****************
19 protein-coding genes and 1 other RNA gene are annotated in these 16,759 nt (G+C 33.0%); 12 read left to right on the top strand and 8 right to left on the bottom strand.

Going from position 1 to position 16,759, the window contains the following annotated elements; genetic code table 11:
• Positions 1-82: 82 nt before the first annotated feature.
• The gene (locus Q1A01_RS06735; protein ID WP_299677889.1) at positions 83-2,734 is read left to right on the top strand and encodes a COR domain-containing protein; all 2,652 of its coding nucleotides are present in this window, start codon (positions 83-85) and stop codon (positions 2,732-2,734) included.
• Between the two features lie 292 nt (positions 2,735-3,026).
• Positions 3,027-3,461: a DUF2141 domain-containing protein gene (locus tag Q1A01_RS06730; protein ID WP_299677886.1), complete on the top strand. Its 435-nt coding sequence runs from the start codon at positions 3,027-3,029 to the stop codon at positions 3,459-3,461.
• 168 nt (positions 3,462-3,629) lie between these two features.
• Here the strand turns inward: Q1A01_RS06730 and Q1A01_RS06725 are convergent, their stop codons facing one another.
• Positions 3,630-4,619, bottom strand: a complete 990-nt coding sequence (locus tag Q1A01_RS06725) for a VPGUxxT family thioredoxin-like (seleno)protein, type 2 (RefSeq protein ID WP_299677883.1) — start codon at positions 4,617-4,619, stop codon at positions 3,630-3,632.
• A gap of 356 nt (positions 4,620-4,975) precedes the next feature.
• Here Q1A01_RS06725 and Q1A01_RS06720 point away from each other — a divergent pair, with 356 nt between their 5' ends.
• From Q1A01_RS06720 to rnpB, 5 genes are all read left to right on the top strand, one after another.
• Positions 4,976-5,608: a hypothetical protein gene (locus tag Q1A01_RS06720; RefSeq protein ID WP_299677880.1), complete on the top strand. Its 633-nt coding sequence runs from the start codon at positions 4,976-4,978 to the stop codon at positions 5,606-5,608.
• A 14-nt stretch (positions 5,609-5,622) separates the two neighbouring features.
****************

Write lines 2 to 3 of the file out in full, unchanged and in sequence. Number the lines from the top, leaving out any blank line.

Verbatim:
Going from position 1 to position 16,759, the window contains the following annotated elements; genetic code table 11:
• Positions 1-82: 82 nt before the first annotated feature.